Train and Race like Ian
By Ian Adamson
Three-time Eco-Challenge champion Ian Adamson is arguably the most successful adventure racer of all time, having raced (and often won) events from three hours to ten days all over the world. Known for both his physical prowess and tactical race strategies, Ian has undoubtedly figured out the body (training)/mind (racing) formula to be successful. So what are the secrets to Ian's success?
1. Subscribe to the Periodization Method
One of the challenges with training for endurance-oriented multi-sport events is fitting it into your professional, personal and family life. Periodization is one of the most effective and well-researched training systems in current use that fits these constraints. The fundamental idea of periodization is to break your training into periods, with build and recover cycles so you don't burn out. This school of thought is nothing new in the world of competitive endurance sports but can get tricky in multi-sport racing because of the many disciplines involved. The goal is to peak for multiple sports at one time and for multiple races in one season. Most people use cycles of weeks and months as periods, since these are convenient to most people's daily lives and are appropriate to human adaptation to physical training.
Training for mid- to long-distance triathlon series or weekend adventure races like the Balance Bar 24-Hour Adventure Race series lends itself well to periodization training. As the season approaches you build your base in each sport and then add in speed and intensity as the first race approaches. Once in season you build for each race and recover in between.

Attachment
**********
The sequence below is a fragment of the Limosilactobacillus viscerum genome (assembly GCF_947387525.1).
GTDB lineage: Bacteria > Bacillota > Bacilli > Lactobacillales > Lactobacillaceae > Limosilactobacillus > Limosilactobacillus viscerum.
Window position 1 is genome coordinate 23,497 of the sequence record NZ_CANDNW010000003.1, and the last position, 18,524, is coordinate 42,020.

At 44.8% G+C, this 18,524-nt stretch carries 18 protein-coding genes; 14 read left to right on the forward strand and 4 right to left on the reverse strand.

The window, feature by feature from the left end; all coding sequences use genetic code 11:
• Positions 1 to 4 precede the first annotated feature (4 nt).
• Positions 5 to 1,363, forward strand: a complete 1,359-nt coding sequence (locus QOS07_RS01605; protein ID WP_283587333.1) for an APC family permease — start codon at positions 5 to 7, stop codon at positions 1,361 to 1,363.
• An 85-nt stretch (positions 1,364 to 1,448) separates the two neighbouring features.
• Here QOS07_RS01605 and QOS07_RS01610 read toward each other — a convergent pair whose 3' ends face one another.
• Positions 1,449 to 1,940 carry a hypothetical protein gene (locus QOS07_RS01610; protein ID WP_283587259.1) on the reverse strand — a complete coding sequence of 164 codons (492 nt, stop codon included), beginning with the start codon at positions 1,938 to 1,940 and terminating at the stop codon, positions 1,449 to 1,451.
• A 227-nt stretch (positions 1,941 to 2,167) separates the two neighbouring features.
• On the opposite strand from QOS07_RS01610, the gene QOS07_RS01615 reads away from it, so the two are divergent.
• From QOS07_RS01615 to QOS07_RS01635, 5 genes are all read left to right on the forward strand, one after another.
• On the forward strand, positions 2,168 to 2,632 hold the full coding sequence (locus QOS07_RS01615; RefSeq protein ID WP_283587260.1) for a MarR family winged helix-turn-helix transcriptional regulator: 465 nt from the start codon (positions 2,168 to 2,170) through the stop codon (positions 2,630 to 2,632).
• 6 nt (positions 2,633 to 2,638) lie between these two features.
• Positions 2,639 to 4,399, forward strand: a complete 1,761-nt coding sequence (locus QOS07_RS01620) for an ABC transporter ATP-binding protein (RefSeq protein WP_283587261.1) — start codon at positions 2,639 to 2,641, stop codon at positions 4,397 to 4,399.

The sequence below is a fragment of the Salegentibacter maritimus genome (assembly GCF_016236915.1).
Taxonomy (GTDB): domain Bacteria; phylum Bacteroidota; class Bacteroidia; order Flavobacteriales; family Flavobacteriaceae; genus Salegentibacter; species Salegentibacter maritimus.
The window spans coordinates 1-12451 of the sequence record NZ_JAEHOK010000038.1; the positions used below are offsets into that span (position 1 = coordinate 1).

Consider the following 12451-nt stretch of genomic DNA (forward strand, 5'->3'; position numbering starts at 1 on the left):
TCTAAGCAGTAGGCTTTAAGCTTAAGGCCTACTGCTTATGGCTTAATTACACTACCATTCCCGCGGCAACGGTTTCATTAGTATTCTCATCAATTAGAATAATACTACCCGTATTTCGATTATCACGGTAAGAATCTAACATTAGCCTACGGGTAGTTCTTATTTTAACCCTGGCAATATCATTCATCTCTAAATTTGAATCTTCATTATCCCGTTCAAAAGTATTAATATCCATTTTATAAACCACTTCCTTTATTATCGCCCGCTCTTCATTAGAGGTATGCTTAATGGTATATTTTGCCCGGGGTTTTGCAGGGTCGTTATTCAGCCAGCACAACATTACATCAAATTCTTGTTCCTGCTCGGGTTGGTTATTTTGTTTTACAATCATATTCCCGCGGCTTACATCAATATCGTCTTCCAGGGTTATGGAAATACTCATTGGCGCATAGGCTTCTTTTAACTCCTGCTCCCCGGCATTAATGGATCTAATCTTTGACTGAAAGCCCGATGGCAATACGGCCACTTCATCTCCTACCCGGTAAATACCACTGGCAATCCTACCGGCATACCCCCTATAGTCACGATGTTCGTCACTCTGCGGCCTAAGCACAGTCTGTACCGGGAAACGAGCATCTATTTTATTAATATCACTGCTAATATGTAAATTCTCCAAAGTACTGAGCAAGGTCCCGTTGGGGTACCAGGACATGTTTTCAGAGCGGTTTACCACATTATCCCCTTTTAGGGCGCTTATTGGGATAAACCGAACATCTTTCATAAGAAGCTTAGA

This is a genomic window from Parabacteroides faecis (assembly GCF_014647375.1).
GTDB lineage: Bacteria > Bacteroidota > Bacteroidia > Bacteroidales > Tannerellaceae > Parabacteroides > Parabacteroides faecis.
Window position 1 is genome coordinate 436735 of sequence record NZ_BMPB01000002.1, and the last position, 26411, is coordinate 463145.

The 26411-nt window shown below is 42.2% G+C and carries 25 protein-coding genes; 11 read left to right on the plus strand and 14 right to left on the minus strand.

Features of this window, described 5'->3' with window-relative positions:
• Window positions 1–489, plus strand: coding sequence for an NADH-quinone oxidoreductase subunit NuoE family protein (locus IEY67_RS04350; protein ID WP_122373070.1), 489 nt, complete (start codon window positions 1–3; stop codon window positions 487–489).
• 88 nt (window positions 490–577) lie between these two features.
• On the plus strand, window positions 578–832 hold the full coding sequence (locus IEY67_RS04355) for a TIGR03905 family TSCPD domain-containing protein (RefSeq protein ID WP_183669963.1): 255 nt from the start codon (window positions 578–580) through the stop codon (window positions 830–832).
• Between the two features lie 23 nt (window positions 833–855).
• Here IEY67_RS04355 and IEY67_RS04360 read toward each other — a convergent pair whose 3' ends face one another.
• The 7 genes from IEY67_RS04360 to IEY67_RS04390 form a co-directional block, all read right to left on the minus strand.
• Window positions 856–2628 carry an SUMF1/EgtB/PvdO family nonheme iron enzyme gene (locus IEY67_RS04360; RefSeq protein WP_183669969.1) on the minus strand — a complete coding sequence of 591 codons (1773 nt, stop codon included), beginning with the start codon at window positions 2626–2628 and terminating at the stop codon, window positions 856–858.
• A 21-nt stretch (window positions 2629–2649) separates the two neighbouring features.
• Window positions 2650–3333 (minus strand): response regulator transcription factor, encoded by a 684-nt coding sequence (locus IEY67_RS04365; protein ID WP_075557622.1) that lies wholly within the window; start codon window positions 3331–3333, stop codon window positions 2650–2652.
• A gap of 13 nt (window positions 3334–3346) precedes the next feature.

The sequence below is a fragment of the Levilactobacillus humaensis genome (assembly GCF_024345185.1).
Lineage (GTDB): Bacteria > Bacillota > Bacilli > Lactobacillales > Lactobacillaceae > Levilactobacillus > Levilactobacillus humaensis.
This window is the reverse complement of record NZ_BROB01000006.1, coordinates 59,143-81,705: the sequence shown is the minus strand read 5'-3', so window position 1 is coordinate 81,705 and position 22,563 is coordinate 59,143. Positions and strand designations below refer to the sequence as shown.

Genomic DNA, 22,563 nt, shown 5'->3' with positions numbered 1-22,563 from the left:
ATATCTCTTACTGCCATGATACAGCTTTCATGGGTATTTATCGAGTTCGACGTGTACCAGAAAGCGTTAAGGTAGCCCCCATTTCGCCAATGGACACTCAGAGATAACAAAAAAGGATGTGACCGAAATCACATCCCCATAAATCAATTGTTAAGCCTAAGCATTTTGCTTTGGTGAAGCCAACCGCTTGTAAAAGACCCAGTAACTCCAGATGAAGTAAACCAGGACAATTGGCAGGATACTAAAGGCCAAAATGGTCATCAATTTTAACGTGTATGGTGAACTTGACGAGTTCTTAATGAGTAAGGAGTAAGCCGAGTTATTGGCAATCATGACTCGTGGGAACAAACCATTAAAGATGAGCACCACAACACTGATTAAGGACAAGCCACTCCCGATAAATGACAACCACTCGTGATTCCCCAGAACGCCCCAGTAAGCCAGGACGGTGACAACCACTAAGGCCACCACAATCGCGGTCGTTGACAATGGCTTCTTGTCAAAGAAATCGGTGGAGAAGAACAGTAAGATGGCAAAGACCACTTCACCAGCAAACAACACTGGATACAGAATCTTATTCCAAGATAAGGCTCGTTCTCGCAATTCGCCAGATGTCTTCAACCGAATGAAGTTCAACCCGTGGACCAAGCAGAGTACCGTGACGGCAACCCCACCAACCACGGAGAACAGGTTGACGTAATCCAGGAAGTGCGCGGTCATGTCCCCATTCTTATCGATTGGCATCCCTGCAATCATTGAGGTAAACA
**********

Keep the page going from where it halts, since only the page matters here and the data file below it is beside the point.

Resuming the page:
Take the Balance Bar race series as an example, in which the core sports are running, mountain biking, kayaking and rope skills. By this time of year you will have built your base and will be focusing on the first races, sharpening your speed and honing your skills.
It is important to try to include speed, strength, endurance and skills in each sport at least once each week, but you can combine several sessions if it is hard to make the time. If you can only do one or two long sessions, then make them bricks (two sports back to back), tricks (three sports) or quicks (four), as I mentioned in my column, "Managing your Time" in the March issue of asm. Strength can be done in the same way, combining strength exercises in the gym for all muscle groups once or twice a week. Skills are ideally done as stand-alone training sessions but are quite effective as an addition to speed or endurance sessions.
I like to break my training into cycles of four weeks, with weeks one through three increasing in distance/speed/intensity and week four a recovery or taper week. That way, I should peak about a week out from the race and then use the last week to taper so I'm fully rested and sharp for race day. The following chart details the training schedule for a very fit athlete doing a weekend race series and should be modified to fit lifestyle and fitness level.
2. Race: Developing Race Strategies